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The name of Pernambuco State's original capital means "beautiful," and this must have been what came to mind when the first Europeans stood atop the forested hills and gazed at ocean and beach spread out before them. Today the town's natural beauty is complemented by colonial buildings painted in a rainbow of colors, making it a stunning slice of the old Northeast.
Founded by the Portuguese in 1535, Olinda was developed further by the Dutch during their brief turn at running Pernambuco in the 1600s. The narrow cobblestone streets of this UNESCO World Cultural Site curve up and down hills that, at every turn, offer spectacular views of both Recife and the Atlantic. The scenery is just as nice up close: many houses have latticed balconies, heavy doors, and stucco walls. The zoning laws are strict, resulting in a beautiful, compact city that artists, musicians, and intellectuals have made their own.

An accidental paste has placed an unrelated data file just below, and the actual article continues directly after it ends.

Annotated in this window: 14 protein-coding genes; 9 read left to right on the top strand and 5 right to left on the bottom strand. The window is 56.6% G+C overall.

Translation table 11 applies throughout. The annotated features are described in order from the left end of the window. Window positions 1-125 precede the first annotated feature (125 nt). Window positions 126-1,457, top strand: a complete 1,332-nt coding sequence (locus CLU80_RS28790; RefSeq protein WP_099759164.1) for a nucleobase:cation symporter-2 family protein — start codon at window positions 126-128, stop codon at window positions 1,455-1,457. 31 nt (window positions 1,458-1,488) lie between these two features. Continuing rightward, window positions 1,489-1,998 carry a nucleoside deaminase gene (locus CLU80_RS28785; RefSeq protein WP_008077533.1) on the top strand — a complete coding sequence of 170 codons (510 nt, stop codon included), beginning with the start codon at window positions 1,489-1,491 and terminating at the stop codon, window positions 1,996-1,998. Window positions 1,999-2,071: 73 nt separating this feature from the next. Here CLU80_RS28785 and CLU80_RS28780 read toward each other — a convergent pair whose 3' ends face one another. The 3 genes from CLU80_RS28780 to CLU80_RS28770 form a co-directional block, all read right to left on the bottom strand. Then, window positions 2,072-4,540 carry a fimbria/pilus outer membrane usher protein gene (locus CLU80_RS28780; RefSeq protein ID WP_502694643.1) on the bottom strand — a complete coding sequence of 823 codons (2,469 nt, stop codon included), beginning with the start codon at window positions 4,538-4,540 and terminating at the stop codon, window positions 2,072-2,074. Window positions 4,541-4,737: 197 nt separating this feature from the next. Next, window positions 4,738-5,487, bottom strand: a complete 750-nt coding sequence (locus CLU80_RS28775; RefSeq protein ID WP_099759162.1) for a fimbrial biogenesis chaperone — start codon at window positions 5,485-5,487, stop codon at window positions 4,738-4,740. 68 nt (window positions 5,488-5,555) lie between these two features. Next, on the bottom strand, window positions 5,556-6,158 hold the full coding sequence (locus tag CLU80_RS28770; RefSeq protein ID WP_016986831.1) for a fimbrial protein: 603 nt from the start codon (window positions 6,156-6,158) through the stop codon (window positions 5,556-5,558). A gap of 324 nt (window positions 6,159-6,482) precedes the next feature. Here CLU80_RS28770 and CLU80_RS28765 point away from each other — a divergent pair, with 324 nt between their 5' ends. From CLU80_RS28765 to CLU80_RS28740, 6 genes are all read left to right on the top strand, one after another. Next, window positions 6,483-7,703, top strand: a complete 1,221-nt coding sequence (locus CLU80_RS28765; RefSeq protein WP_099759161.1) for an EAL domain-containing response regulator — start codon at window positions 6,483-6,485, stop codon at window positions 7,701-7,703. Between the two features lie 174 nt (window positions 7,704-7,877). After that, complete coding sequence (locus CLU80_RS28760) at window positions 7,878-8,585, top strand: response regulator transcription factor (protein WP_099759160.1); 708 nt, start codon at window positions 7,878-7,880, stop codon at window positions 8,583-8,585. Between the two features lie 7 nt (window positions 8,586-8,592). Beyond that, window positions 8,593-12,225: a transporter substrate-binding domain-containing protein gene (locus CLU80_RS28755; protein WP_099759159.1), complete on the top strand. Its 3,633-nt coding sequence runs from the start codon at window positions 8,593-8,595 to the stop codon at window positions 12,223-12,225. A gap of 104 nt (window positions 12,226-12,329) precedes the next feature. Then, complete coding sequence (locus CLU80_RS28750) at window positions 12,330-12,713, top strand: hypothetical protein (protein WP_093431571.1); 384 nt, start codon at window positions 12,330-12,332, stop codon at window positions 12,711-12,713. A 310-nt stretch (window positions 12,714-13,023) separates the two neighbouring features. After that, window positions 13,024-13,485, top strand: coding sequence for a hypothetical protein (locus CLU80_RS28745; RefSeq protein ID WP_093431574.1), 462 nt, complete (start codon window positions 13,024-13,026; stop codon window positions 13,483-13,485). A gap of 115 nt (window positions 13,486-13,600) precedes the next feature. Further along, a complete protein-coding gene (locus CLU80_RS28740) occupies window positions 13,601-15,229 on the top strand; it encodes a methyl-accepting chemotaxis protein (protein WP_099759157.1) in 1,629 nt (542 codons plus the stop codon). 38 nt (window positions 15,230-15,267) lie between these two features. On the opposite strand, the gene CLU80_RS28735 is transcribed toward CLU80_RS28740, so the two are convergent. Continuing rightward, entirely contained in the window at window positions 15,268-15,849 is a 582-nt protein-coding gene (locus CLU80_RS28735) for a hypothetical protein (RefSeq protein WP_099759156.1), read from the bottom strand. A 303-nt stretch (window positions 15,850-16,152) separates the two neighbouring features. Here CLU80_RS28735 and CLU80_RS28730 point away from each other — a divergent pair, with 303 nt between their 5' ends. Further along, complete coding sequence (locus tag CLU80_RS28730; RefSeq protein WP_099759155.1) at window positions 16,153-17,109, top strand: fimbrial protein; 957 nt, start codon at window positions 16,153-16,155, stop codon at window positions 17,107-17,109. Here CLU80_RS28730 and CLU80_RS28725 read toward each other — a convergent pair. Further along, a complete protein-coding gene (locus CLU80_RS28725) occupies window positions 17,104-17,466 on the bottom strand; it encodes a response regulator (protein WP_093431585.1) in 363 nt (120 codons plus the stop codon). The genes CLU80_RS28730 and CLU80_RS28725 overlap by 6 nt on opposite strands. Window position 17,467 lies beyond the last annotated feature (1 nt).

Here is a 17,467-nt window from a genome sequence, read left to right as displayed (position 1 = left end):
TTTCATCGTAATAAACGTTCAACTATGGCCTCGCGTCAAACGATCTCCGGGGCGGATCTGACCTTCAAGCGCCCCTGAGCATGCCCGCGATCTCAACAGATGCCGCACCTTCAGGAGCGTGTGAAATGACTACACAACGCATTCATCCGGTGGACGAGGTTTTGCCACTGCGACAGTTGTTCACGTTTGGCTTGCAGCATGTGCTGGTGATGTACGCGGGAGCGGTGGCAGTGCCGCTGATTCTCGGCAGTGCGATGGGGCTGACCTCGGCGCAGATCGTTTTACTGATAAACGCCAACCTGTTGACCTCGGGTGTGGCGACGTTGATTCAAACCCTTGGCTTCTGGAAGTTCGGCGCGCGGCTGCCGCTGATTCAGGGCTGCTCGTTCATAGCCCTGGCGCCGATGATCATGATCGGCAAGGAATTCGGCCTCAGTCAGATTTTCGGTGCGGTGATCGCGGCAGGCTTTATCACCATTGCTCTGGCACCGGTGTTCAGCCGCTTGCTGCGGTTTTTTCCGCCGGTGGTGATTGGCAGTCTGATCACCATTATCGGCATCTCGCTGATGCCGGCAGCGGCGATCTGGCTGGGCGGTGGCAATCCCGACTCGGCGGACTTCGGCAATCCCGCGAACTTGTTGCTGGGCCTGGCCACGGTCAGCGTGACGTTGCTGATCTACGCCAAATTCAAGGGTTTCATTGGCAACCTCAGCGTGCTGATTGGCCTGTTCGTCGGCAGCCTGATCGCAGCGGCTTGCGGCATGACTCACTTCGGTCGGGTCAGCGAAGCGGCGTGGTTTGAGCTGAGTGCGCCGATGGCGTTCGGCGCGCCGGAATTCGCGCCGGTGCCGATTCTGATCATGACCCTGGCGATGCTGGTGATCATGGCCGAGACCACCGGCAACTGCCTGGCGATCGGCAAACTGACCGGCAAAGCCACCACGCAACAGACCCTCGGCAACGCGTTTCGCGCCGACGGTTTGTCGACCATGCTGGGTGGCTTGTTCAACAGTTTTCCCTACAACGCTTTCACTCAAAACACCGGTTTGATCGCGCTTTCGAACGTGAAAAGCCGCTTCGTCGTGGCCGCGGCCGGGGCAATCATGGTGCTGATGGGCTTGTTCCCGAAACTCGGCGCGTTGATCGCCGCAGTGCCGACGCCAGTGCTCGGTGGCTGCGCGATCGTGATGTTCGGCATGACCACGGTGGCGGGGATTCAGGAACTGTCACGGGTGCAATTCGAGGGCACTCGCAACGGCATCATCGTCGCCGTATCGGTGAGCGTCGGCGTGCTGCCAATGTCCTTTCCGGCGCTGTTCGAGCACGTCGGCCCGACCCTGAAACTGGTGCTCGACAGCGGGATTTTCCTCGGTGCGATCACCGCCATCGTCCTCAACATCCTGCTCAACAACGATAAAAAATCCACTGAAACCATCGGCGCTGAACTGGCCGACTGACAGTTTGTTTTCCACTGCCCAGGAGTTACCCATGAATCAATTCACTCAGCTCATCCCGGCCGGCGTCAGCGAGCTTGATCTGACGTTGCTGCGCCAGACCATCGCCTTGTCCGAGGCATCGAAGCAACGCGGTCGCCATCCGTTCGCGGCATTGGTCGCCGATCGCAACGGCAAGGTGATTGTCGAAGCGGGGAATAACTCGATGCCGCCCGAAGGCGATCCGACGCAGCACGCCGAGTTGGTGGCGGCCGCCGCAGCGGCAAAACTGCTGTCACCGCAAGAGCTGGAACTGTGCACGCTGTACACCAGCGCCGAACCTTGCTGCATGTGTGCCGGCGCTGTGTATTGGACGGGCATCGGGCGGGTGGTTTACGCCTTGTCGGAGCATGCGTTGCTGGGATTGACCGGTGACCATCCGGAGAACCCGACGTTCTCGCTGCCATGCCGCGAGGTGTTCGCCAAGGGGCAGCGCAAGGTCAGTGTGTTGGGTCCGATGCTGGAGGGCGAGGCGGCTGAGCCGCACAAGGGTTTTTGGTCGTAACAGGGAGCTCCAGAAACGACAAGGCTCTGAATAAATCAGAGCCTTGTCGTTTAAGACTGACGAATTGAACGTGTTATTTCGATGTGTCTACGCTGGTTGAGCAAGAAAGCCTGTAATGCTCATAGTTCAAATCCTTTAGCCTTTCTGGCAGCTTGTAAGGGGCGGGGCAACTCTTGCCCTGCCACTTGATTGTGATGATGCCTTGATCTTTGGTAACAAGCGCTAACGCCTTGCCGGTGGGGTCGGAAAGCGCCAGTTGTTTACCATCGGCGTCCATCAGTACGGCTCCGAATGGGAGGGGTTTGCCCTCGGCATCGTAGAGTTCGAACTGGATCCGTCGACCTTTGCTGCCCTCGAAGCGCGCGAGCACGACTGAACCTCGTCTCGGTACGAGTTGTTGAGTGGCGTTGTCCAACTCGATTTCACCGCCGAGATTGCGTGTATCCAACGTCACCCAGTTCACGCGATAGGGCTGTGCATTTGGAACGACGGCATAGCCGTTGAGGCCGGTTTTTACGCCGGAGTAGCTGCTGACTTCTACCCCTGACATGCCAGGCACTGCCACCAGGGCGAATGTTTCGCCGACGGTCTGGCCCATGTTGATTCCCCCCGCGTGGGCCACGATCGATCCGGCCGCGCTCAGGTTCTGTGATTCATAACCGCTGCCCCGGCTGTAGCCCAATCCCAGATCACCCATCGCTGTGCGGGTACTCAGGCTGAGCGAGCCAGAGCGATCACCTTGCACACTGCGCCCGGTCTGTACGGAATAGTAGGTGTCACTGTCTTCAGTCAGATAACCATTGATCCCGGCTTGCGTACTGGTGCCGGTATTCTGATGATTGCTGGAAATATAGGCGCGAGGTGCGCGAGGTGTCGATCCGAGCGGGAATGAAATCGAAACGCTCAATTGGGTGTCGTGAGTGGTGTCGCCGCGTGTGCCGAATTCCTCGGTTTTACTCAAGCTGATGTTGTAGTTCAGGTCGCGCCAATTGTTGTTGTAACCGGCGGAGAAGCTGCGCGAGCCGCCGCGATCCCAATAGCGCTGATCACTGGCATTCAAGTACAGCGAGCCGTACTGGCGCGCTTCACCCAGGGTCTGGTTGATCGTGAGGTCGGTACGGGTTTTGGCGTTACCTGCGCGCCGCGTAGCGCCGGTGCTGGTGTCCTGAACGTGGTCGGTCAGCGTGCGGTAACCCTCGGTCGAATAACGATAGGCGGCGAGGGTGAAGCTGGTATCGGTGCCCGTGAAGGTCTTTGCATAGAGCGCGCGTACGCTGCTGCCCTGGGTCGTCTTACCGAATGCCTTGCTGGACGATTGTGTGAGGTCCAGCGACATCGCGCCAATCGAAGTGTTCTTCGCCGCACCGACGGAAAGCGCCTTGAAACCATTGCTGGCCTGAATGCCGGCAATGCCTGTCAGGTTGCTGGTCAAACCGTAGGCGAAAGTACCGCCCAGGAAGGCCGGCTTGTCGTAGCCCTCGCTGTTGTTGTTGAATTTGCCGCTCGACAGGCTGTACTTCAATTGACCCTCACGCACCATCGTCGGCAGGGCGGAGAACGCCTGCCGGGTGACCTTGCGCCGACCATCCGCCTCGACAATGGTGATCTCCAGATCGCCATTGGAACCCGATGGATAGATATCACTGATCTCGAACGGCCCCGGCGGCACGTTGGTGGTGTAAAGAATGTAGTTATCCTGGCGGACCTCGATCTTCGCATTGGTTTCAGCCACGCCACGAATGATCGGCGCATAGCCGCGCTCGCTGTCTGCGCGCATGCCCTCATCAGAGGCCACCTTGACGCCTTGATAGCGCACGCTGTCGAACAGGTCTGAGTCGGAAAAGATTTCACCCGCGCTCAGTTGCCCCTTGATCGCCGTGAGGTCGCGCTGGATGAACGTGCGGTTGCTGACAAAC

The city center is hilly but fairly easy to explore by foot. You may want to hire a guide to help provide some historical background on the city and its principal sites. Look for the official guides (they have ID cards and bright orange or blue T-shirts) who congregate in the Praça do Carmo. They are former street children, and half the R$45 fee for a full city tour goes to a home for kids from the streets.
Olinda at a Glance
Elsewhere in The Northeast
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